By Kraig McNutt
On Jan. 16, 1864, Union veterans of the famed Irish Brigade gathered for a magnificent banquet at Irving Hall in New York City. Proud sons of Ireland escorted ladies with mourning badges pinned to their dresses to pay respects to those who had died in battle for their adopted country.
Irish Brigade officers organized the event for non-commissioned officers and privates of the unit. Old and new colors of the Brigade’s original 88th, 69th and 63rd New York regiments decorated the platform area of the grand hall. Thirteen banners bearing the names of battles in which the Brigade had fought during the war, including Malvern Hill, Antietam, Fredericksburg, Chancellorsville and Gettysburg, adorned the room. Ale, cider and whiskey punch flowed as servers laid out a sumptuous feast before the honored guests.
Following speechmaking by Irish Brigade commander Thomas Francis Meagher, subsequent toasting ensued, as did a funeral dirge for the honored dead. Then stepped forward a performer who needed no introduction—Barney Williams. The renowned Irish songster, actor and comedian belted out the popular tune, “Bowld Sojer Boy.”
There’s not a town we march thro’But ladies looking arch thro’The ranks to find their joy,While up the street, each girl you meetWith look so sly, will chat “My eye,Oh isn’t he a darling, the Bowld Sojer Boy!”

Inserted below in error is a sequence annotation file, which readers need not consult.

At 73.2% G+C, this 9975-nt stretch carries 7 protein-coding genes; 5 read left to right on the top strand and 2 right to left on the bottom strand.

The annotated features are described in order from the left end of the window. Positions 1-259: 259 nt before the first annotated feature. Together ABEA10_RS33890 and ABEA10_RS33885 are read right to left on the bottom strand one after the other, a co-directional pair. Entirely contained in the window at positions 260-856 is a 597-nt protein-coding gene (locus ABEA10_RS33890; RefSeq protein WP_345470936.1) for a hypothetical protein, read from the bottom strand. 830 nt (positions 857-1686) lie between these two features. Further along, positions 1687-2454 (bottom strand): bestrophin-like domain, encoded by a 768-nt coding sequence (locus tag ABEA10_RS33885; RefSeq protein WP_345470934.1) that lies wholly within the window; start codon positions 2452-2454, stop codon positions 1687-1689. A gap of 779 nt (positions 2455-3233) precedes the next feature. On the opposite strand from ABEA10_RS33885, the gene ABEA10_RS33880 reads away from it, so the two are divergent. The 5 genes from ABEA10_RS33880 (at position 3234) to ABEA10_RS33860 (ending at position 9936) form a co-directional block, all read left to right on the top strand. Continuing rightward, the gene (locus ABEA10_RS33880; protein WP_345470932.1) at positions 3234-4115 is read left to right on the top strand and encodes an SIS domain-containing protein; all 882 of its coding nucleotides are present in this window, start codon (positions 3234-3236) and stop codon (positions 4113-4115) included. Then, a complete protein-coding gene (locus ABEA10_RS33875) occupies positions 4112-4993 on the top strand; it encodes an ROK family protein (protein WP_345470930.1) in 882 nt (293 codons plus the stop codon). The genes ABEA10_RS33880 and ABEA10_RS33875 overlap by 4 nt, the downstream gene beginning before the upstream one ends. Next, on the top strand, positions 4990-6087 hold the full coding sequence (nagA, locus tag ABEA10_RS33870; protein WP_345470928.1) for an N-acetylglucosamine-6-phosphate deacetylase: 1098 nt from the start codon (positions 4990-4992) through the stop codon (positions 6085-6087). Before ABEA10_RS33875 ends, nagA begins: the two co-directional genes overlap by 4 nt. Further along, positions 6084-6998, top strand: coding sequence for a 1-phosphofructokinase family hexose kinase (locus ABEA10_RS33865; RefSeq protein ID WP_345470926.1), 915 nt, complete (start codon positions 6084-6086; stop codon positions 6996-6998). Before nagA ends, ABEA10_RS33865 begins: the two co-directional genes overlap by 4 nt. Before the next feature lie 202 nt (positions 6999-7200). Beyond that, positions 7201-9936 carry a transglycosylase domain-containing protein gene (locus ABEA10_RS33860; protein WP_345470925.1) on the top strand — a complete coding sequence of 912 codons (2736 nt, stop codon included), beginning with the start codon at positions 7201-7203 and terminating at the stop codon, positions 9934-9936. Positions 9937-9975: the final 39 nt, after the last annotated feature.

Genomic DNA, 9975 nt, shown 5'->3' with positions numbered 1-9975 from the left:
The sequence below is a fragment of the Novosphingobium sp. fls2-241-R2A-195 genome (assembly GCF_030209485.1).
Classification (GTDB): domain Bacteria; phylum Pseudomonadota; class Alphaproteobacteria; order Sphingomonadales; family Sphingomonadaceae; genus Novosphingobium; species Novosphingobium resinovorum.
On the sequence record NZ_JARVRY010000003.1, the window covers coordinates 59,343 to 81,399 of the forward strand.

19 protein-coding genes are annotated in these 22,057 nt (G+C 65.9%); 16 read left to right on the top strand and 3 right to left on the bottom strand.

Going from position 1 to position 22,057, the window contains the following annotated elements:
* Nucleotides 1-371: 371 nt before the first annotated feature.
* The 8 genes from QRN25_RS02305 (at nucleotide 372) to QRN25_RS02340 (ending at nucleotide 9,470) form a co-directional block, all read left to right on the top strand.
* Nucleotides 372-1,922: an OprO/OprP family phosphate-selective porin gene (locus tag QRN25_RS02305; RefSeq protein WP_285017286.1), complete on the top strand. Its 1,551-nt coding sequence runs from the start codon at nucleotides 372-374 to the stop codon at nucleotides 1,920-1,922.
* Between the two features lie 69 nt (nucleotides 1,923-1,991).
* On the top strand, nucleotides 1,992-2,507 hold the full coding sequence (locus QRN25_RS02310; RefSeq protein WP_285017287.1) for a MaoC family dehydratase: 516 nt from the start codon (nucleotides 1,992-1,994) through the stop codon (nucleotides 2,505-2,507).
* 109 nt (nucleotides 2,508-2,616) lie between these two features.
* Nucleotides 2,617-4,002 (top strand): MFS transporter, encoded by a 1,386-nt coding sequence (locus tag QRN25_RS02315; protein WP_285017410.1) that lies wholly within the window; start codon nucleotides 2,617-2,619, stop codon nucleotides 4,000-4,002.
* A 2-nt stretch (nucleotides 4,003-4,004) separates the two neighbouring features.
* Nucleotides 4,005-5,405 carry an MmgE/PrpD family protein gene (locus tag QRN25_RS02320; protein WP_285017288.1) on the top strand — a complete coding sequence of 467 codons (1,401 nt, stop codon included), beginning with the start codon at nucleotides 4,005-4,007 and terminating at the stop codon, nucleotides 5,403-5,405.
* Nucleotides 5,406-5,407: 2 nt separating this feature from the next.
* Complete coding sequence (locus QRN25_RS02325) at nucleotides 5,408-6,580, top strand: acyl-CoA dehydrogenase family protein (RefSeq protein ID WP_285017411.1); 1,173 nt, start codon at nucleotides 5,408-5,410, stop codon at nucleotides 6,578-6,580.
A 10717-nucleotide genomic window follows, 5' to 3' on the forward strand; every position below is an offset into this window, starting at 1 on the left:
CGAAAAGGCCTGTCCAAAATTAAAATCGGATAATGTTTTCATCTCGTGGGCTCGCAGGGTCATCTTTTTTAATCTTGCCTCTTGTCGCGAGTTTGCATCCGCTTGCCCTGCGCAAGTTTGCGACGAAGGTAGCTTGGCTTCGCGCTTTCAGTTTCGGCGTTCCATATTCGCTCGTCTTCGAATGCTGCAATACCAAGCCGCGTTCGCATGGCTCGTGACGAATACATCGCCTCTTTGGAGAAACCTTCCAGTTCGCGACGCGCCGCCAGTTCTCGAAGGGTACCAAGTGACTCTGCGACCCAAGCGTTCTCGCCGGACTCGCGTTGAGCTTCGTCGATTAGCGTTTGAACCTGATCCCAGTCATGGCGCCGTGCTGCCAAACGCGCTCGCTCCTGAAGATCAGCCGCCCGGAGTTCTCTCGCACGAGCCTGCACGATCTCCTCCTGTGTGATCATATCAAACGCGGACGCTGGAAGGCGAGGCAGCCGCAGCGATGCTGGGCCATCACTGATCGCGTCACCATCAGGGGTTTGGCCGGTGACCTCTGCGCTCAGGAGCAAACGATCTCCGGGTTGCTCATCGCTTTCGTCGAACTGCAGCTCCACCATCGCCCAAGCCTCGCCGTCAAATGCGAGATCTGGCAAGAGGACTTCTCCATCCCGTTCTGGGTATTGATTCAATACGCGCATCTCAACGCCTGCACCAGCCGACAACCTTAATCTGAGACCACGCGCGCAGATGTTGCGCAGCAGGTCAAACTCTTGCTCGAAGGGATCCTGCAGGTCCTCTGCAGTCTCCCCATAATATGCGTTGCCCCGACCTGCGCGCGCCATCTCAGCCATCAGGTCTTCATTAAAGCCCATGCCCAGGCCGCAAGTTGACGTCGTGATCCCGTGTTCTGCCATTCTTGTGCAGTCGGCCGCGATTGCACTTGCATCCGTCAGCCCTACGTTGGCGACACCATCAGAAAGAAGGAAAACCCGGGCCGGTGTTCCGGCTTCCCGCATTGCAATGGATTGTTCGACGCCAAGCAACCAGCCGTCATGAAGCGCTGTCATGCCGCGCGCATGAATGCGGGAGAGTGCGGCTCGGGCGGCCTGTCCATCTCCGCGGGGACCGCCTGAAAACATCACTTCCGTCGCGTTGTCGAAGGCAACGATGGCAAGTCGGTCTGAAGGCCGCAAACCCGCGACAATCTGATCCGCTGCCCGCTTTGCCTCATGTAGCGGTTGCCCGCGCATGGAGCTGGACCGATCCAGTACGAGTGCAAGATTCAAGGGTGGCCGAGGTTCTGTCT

The talented Williams is the subject of one of the greatest rags to riches stories in mid-19th century America. Born Bernard O’Flaherty in 1824 in County Cork, Ireland, his parents sought a better life for themselves, and no doubt their son, as they settled in Manhattan in 1831.
The Williams family moved to the Sixth Ward in Manhattan’s Five Points—think The Gangs of New York movie—in 1831, joining tens of thousands of other sons of Eire. Irish immigrants that arrived in America during this period typically sought to escape famine in their ancestral lands. But after they landed in their new country, they soon faced another deathly challenge: the 1832 cholera outbreak. Irish and German immigrant populations were hit hard by the pandemic, which killed more than 3,500 in New York City alone, equivalent to more than 100,000 people today.
Young Williams toiled in odd jobs on the filthy streets of Manhattan to help the family put food on the table. He worked as an errand boy, a fruit seller, and, according to one source, the very first sidewalk newspaper boy in America when The Sun debuted in 1832. If Williams sold all of his 100 newspapers each day, he would have netted 33 cents, or about $10 today.
Williams had much higher aspirations than just running errands for printers, grocers and street vendors. Most likely, Barney got his first taste of the amateur theatre world when he was about 10 years old. Newsboys and bootblacks founded their own tiny playhouse in a Five Points tenement basement on Baxter Street, close to where Barney lived.